We live in an unusually polarized time, with both parties more ideological than has been historically the case. This makes working with Congress more challenging than in the past, but certainly not impossible. President Lyndon B. Johnson is a good model in this respect. A quarter-century veteran of Congress himself, he was immersed and totally conversant in its ways, and never lost focus on its importance to his administration. Sherwin Markman, who served as special assistant to Johnson, wrote that the special relationship between Johnson and Congress was “the core genius” of the Johnson presidency.
How best to bring Congress and public opinion to your side? Speeches that do more to educate, rather than rally, will work to your advantage. Explain the various options you've considered and how you arrived at your decision. The public will appreciate it and may even be enlightened. George W. Bush's first nationally televised speech was to announce his policy on stem-cell research. He laid out the competing arguments in an even-handed way and the audience didn't know his position until the end. All speeches can't follow that model—but more can than typically do.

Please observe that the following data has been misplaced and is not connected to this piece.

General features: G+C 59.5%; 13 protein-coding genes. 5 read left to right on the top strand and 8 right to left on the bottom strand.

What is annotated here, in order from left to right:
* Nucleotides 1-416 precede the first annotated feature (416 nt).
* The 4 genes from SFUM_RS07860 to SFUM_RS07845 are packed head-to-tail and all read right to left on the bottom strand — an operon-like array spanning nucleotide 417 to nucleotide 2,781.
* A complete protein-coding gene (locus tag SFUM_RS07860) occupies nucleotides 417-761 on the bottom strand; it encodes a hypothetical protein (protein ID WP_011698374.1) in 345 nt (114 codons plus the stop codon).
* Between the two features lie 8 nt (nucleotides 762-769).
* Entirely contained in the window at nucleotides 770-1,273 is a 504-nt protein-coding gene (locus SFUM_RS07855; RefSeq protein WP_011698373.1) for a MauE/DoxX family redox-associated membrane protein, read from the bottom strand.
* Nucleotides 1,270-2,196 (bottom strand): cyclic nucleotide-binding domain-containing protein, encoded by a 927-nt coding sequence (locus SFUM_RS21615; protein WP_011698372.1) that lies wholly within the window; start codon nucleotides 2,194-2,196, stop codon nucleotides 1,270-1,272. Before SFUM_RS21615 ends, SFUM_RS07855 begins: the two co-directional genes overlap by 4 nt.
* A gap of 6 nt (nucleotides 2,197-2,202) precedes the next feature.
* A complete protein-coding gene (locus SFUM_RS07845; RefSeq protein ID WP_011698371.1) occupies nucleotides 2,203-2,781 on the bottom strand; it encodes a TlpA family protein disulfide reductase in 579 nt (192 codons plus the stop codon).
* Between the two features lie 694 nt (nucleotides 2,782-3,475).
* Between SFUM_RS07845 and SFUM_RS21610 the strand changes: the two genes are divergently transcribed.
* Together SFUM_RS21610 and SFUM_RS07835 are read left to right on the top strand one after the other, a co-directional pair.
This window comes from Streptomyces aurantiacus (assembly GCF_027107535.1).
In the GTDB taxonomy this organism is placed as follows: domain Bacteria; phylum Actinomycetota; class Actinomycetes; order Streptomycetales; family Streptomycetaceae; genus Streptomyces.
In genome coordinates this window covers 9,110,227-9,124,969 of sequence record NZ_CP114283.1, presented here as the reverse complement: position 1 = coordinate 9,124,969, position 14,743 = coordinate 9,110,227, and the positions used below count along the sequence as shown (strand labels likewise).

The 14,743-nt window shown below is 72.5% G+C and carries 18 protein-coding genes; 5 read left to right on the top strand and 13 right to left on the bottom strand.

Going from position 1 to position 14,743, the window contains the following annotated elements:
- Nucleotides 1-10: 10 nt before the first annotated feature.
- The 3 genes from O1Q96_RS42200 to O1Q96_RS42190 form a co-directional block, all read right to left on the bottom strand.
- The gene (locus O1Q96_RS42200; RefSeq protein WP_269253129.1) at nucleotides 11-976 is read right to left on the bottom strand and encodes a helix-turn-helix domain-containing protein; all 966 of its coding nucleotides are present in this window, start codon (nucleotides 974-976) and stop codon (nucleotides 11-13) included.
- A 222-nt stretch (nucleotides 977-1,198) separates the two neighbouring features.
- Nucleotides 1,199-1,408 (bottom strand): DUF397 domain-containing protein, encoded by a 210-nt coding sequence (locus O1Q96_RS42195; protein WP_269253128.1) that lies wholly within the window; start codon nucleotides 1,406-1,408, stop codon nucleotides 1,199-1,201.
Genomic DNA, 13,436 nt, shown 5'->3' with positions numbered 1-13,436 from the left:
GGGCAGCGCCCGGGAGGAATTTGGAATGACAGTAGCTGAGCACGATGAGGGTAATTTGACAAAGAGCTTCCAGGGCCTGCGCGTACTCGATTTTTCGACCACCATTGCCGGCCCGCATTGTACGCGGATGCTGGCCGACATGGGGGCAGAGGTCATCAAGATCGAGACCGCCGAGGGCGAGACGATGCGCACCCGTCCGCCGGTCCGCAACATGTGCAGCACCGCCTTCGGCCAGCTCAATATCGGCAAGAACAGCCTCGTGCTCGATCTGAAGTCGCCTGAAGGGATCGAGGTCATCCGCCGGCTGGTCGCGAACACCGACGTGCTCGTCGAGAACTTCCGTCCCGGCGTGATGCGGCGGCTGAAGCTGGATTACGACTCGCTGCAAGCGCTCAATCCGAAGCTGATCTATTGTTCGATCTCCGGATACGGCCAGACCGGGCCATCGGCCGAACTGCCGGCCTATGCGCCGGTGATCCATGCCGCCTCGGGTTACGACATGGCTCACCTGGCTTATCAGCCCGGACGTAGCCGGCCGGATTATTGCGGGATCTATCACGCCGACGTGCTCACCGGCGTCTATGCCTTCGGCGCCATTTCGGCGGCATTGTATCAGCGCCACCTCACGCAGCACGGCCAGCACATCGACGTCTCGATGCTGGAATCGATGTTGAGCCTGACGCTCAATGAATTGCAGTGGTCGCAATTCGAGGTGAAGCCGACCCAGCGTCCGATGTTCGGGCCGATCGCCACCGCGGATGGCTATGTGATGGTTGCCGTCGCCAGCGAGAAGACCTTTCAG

It won't always be easy, but try to retain a relatively charitable view of your political adversaries. "Remember, we have no enemies, only opponents," former Indiana Governor Mitch Daniels, who worked as a political aide to Reagan, quotes him as admonishing his staff. Keep in mind, above all, that you're the one person in public life who was elected to represent the entire nation. There will be a temptation to take the low road now and then. Resist it. Appeal to the better, not the darker, impulses of the American people. There is honor in doing so.